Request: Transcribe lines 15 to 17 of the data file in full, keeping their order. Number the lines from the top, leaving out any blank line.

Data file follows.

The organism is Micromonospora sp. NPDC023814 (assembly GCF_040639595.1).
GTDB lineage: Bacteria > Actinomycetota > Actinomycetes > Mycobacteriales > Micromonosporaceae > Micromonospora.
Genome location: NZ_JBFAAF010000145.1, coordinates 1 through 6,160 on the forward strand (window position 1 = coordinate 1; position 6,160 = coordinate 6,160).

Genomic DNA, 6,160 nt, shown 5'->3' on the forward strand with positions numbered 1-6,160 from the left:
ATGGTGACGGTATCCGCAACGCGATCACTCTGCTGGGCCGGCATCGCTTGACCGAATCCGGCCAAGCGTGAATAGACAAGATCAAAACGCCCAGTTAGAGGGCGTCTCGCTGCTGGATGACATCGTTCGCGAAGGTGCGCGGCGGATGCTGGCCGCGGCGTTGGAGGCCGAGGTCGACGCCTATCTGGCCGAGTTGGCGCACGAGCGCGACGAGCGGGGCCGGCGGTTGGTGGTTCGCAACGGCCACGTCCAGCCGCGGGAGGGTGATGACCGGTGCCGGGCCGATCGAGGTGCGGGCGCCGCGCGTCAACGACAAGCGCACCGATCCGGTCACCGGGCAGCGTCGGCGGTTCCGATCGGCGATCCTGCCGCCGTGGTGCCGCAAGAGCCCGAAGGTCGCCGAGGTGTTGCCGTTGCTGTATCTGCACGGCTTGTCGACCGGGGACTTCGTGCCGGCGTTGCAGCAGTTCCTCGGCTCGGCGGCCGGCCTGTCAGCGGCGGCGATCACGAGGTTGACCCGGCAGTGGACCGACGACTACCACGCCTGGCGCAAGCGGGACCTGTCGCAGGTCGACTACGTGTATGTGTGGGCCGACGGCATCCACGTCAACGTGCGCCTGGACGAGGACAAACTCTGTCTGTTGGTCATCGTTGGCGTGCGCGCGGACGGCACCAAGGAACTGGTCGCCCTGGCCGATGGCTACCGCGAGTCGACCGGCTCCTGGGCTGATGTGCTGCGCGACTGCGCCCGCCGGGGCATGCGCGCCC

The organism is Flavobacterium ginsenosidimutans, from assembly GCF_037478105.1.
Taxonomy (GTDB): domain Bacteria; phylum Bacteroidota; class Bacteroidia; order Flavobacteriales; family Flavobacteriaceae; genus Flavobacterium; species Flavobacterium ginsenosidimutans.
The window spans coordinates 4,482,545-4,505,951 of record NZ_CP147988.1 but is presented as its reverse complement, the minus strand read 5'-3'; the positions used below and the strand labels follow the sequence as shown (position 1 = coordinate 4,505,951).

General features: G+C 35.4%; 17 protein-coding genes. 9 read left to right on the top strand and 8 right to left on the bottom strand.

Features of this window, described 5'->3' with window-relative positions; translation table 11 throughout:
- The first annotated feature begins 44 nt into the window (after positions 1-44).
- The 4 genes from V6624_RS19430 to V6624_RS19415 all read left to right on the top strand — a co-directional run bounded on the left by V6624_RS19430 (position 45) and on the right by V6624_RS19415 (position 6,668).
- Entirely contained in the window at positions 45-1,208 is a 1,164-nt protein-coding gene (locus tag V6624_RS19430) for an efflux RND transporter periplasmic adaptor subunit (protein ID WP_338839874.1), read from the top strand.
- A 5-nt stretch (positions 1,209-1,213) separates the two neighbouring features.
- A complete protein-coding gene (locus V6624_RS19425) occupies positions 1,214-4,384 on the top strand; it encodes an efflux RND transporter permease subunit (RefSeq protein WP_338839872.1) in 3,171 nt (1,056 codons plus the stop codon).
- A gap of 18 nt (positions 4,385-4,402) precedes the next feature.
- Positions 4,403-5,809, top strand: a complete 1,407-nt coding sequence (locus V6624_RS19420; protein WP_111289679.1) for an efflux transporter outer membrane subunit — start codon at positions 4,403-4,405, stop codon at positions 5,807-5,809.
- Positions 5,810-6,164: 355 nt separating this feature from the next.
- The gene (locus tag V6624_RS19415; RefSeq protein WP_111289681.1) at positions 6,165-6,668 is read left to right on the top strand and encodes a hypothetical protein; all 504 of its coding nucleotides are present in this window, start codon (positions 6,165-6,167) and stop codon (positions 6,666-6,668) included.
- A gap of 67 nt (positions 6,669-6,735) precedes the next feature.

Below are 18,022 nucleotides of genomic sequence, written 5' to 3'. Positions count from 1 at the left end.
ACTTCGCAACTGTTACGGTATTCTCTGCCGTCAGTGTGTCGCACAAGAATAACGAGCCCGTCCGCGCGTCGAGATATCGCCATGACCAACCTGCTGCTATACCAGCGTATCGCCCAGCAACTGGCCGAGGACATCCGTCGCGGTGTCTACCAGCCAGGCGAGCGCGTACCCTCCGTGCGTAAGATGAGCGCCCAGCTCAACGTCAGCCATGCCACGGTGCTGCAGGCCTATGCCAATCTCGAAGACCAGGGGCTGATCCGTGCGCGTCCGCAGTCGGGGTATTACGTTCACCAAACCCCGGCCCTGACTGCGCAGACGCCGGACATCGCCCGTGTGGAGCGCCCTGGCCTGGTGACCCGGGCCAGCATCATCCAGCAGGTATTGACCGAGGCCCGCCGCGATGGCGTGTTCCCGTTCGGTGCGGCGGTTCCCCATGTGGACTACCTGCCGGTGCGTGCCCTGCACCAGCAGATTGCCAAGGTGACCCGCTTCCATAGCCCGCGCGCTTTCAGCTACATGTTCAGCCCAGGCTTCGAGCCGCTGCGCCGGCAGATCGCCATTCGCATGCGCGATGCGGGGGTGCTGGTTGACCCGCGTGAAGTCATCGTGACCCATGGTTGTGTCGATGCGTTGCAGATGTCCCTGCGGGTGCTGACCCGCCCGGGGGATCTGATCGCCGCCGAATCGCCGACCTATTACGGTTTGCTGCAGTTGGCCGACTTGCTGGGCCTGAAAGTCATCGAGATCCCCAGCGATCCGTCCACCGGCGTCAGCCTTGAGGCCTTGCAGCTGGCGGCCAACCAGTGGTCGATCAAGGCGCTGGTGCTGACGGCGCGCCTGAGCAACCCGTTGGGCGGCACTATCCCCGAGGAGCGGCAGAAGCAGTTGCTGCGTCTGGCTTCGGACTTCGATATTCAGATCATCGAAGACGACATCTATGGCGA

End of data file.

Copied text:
- A complete protein-coding gene (locus V6624_RS19425) occupies positions 1,214-4,384 on the top strand; it encodes an efflux RND transporter permease subunit (RefSeq protein WP_338839872.1) in 3,171 nt (1,056 codons plus the stop codon).
- A gap of 18 nt (positions 4,385-4,402) precedes the next feature.
- Positions 4,403-5,809, top strand: a complete 1,407-nt coding sequence (locus V6624_RS19420; protein WP_111289679.1) for an efflux transporter outer membrane subunit — start codon at positions 4,403-4,405, stop codon at positions 5,807-5,809.